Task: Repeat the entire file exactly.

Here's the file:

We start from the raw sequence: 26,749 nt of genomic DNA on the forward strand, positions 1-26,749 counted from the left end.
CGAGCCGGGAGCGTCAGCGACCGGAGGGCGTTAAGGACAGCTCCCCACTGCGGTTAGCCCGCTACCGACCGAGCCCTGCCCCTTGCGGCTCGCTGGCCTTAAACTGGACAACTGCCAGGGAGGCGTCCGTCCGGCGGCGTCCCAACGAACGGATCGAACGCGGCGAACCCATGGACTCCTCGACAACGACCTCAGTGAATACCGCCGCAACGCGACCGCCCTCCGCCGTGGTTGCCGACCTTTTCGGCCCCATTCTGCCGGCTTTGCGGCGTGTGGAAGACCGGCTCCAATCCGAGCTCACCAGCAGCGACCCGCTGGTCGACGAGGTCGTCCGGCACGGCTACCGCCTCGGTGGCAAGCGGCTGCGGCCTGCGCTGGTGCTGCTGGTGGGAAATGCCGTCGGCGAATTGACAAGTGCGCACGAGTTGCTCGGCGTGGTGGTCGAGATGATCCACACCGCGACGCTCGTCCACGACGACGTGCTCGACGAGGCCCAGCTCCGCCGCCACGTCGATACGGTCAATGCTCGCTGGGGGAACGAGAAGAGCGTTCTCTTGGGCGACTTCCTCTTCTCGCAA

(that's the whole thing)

We start from the raw sequence: 26,749 nt of genomic DNA on the forward strand, positions 1-26,749 counted from the left end.
CGAGCCGGGAGCGTCAGCGACCGGAGGGCGTTAAGGACAGCTCCCCACTGCGGTTAGCCCGCTACCGACCGAGCCCTGCCCCTTGCGGCTCGCTGGCCTTAAACTGGACAACTGCCAGGGAGGCGTCCGTCCGGCGGCGTCCCAACGAACGGATCGAACGCGGCGAACCCATGGACTCCTCGACAACGACCTCAGTGAATACCGCCGCAACGCGACCGCCCTCCGCCGTGGTTGCCGACCTTTTCGGCCCCATTCTGCCGGCTTTGCGGCGTGTGGAAGACCGGCTCCAATCCGAGCTCACCAGCAGCGACCCGCTGGTCGACGAGGTCGTCCGGCACGGCTACCGCCTCGGTGGCAAGCGGCTGCGGCCTGCGCTGGTGCTGCTGGTGGGAAATGCCGTCGGCGAATTGACAAGTGCGCACGAGTTGCTCGGCGTGGTGGTCGAGATGATCCACACCGCGACGCTCGTCCACGACGACGTGCTCGACGAGGCCCAGCTCCGCCGCCACGTCGATACGGTCAATGCTCGCTGGGGGAACGAGAAGAGCGTTCTCTTGGGCGACTTCCTCTTCTCGCAA